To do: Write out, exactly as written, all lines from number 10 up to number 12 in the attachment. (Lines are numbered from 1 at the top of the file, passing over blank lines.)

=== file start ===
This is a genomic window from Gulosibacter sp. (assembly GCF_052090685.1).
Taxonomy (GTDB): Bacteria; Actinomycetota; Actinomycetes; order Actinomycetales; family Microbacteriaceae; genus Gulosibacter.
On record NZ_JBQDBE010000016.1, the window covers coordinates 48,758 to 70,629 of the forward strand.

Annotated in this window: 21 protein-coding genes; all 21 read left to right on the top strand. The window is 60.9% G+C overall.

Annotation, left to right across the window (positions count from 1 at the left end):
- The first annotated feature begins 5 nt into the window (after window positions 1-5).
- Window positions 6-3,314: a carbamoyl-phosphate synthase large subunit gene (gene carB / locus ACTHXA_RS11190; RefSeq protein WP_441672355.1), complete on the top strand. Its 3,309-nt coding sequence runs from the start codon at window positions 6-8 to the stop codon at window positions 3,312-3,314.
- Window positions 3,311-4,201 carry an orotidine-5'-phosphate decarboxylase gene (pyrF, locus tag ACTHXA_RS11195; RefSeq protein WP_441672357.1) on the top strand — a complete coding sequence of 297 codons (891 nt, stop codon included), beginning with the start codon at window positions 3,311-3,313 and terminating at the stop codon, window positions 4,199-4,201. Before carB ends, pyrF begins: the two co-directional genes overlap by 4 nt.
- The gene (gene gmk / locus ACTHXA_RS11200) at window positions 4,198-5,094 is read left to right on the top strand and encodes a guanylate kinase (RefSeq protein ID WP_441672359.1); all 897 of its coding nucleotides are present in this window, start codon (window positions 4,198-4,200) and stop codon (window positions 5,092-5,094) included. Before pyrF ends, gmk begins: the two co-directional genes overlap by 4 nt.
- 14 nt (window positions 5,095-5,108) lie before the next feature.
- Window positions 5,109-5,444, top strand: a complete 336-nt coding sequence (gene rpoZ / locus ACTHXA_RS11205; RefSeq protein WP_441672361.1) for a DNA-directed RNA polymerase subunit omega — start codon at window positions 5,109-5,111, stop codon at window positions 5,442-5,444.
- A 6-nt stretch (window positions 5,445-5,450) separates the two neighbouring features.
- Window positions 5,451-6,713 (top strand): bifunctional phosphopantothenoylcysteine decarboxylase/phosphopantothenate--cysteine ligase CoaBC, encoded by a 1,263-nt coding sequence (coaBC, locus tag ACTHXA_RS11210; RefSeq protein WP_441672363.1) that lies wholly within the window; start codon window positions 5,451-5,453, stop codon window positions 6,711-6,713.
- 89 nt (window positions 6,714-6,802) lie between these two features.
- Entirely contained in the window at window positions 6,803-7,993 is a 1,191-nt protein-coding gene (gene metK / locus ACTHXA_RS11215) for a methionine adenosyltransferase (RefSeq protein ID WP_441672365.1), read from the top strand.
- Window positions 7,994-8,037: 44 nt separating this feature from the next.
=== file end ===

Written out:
- 14 nt (window positions 5,095-5,108) lie before the next feature.
- Window positions 5,109-5,444, top strand: a complete 336-nt coding sequence (gene rpoZ / locus ACTHXA_RS11205; RefSeq protein WP_441672361.1) for a DNA-directed RNA polymerase subunit omega — start codon at window positions 5,109-5,111, stop codon at window positions 5,442-5,444.
- A 6-nt stretch (window positions 5,445-5,450) separates the two neighbouring features.